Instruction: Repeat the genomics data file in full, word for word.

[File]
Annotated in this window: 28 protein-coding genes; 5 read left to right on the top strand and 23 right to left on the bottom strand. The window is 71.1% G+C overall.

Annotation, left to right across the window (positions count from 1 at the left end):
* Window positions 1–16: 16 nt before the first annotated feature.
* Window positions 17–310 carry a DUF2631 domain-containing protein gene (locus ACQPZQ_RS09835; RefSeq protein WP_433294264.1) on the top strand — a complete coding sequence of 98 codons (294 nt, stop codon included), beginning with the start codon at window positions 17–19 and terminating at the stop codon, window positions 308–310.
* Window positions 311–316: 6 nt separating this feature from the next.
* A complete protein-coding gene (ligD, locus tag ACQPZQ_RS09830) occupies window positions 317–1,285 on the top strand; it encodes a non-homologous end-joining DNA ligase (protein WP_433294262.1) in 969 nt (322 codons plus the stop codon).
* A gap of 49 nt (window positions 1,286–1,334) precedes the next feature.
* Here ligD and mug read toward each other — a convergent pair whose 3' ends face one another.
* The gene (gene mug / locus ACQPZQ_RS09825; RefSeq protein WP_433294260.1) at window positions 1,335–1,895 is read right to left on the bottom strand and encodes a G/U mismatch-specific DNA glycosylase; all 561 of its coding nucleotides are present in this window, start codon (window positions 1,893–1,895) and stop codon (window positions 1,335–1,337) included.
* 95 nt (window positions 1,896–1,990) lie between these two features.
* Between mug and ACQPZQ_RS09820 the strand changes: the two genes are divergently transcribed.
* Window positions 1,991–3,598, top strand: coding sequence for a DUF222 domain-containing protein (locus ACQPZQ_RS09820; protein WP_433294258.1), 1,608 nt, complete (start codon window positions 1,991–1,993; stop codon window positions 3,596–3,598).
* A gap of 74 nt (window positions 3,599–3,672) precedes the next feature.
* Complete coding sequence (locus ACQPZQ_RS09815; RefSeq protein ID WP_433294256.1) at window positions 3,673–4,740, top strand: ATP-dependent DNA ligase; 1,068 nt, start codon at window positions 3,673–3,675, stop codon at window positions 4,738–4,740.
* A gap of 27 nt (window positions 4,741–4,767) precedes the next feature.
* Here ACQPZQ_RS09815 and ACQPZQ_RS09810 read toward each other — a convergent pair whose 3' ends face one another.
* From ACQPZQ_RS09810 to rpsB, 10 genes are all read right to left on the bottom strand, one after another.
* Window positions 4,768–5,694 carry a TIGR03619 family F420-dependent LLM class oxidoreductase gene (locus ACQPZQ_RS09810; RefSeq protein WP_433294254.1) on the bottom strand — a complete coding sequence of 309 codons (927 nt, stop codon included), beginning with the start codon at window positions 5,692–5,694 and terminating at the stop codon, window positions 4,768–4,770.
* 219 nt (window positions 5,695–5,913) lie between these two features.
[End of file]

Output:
Annotated in this window: 28 protein-coding genes; 5 read left to right on the top strand and 23 right to left on the bottom strand. The window is 71.1% G+C overall.

Annotation, left to right across the window (positions count from 1 at the left end):
* Window positions 1–16: 16 nt before the first annotated feature.
* Window positions 17–310 carry a DUF2631 domain-containing protein gene (locus ACQPZQ_RS09835; RefSeq protein WP_433294264.1) on the top strand — a complete coding sequence of 98 codons (294 nt, stop codon included), beginning with the start codon at window positions 17–19 and terminating at the stop codon, window positions 308–310.
* Window positions 311–316: 6 nt separating this feature from the next.
* A complete protein-coding gene (ligD, locus tag ACQPZQ_RS09830) occupies window positions 317–1,285 on the top strand; it encodes a non-homologous end-joining DNA ligase (protein WP_433294262.1) in 969 nt (322 codons plus the stop codon).
* A gap of 49 nt (window positions 1,286–1,334) precedes the next feature.
* Here ligD and mug read toward each other — a convergent pair whose 3' ends face one another.
* The gene (gene mug / locus ACQPZQ_RS09825; RefSeq protein WP_433294260.1) at window positions 1,335–1,895 is read right to left on the bottom strand and encodes a G/U mismatch-specific DNA glycosylase; all 561 of its coding nucleotides are present in this window, start codon (window positions 1,893–1,895) and stop codon (window positions 1,335–1,337) included.
* 95 nt (window positions 1,896–1,990) lie between these two features.
* Between mug and ACQPZQ_RS09820 the strand changes: the two genes are divergently transcribed.
* Window positions 1,991–3,598, top strand: coding sequence for a DUF222 domain-containing protein (locus ACQPZQ_RS09820; protein WP_433294258.1), 1,608 nt, complete (start codon window positions 1,991–1,993; stop codon window positions 3,596–3,598).
* A gap of 74 nt (window positions 3,599–3,672) precedes the next feature.
* Complete coding sequence (locus ACQPZQ_RS09815; RefSeq protein ID WP_433294256.1) at window positions 3,673–4,740, top strand: ATP-dependent DNA ligase; 1,068 nt, start codon at window positions 3,673–3,675, stop codon at window positions 4,738–4,740.
* A gap of 27 nt (window positions 4,741–4,767) precedes the next feature.
* Here ACQPZQ_RS09815 and ACQPZQ_RS09810 read toward each other — a convergent pair whose 3' ends face one another.
* From ACQPZQ_RS09810 to rpsB, 10 genes are all read right to left on the bottom strand, one after another.
* Window positions 4,768–5,694 carry a TIGR03619 family F420-dependent LLM class oxidoreductase gene (locus ACQPZQ_RS09810; RefSeq protein WP_433294254.1) on the bottom strand — a complete coding sequence of 309 codons (927 nt, stop codon included), beginning with the start codon at window positions 5,692–5,694 and terminating at the stop codon, window positions 4,768–4,770.
* 219 nt (window positions 5,695–5,913) lie between these two features.